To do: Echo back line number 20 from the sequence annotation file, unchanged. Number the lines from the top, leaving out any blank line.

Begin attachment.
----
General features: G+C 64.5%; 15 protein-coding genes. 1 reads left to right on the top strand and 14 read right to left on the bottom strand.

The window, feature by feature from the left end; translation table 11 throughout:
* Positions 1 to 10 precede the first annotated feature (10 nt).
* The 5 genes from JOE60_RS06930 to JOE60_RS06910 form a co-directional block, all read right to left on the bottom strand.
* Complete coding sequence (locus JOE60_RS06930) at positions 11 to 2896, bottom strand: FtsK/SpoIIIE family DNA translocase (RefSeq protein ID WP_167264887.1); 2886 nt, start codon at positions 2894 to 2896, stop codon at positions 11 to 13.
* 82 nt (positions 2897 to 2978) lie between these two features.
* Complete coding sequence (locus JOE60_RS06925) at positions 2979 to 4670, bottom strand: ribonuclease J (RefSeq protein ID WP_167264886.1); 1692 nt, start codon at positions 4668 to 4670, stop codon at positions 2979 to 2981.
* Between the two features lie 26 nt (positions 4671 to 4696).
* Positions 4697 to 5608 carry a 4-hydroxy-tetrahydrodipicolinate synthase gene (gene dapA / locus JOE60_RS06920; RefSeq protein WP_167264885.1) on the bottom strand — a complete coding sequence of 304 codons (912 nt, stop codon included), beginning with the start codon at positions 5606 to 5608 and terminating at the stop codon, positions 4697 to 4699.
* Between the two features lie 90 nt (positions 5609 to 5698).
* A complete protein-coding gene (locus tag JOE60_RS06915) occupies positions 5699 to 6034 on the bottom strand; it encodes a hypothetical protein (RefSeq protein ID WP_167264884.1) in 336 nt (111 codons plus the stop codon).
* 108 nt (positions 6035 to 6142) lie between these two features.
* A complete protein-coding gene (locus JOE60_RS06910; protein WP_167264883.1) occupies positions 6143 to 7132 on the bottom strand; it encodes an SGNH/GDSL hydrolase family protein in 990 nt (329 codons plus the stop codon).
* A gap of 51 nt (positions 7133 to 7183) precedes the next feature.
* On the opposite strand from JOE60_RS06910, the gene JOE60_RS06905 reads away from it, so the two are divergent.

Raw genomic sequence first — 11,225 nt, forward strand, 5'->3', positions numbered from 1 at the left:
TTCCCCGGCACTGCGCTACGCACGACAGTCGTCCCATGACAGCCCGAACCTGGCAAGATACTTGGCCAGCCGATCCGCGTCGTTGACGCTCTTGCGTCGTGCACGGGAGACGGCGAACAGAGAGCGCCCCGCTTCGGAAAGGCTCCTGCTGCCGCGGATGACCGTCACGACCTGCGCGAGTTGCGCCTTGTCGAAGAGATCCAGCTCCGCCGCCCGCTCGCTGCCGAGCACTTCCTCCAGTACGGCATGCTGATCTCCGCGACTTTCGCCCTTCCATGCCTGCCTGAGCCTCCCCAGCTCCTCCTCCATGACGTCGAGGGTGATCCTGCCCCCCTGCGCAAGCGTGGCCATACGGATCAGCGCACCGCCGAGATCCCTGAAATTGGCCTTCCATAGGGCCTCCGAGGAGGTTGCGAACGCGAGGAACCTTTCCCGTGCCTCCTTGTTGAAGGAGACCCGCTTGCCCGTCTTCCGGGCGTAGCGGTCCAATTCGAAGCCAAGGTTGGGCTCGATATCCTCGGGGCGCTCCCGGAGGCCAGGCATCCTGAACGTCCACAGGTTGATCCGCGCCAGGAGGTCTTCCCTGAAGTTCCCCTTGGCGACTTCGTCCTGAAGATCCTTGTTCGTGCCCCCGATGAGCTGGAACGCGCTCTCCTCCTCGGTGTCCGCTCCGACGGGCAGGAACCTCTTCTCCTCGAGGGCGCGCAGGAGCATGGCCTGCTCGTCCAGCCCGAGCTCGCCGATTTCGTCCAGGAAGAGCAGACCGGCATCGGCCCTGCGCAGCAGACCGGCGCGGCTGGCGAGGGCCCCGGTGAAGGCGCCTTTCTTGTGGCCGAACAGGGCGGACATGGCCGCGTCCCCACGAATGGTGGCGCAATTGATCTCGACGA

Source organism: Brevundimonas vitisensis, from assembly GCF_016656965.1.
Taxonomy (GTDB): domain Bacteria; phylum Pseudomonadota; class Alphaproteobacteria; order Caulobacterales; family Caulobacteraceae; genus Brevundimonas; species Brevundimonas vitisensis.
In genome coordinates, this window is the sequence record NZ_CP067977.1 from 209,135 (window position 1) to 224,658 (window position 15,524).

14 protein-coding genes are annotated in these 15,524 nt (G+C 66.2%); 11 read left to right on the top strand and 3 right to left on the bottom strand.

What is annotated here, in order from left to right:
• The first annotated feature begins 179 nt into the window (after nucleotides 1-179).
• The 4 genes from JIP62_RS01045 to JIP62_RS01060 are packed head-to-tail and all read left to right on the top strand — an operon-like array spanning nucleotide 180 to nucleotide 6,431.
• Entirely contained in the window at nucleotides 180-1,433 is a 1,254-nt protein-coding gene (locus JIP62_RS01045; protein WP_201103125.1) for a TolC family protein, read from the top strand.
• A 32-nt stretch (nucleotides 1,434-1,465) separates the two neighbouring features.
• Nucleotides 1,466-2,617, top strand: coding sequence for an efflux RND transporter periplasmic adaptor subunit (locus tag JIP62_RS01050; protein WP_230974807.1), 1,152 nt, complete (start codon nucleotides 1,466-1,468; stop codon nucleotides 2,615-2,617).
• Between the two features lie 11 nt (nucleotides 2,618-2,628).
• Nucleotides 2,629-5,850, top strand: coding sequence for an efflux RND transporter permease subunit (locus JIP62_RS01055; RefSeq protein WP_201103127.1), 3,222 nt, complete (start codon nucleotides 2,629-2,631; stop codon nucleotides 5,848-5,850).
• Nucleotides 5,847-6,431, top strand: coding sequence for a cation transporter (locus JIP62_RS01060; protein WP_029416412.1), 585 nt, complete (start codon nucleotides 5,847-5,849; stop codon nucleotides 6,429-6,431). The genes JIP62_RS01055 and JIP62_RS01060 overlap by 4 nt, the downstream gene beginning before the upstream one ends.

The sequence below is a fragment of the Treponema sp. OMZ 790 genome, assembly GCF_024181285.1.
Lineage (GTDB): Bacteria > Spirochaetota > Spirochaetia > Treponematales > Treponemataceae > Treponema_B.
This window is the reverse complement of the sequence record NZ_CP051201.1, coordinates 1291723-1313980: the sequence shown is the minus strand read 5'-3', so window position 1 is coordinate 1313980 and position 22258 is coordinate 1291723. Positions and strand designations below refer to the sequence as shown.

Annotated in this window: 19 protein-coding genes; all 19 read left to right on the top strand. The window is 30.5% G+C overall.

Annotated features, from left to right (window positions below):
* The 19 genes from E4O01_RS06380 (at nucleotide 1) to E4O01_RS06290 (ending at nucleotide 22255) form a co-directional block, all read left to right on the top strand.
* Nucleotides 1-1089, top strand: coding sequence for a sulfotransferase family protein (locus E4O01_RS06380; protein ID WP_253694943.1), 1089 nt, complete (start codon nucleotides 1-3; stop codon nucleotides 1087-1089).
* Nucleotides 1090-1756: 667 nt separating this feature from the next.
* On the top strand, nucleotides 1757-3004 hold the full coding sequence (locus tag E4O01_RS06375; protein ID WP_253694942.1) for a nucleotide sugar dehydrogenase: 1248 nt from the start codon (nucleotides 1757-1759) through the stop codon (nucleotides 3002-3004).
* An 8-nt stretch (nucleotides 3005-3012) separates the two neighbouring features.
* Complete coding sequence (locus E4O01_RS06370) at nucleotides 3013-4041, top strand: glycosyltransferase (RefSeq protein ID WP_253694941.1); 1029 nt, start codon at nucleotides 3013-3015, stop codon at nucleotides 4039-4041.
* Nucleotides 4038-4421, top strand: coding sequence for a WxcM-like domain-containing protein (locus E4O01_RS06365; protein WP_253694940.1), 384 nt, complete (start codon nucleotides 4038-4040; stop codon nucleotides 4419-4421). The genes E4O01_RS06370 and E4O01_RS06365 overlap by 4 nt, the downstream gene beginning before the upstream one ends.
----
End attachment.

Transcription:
In genome coordinates, this window is the sequence record NZ_CP067977.1 from 209,135 (window position 1) to 224,658 (window position 15,524).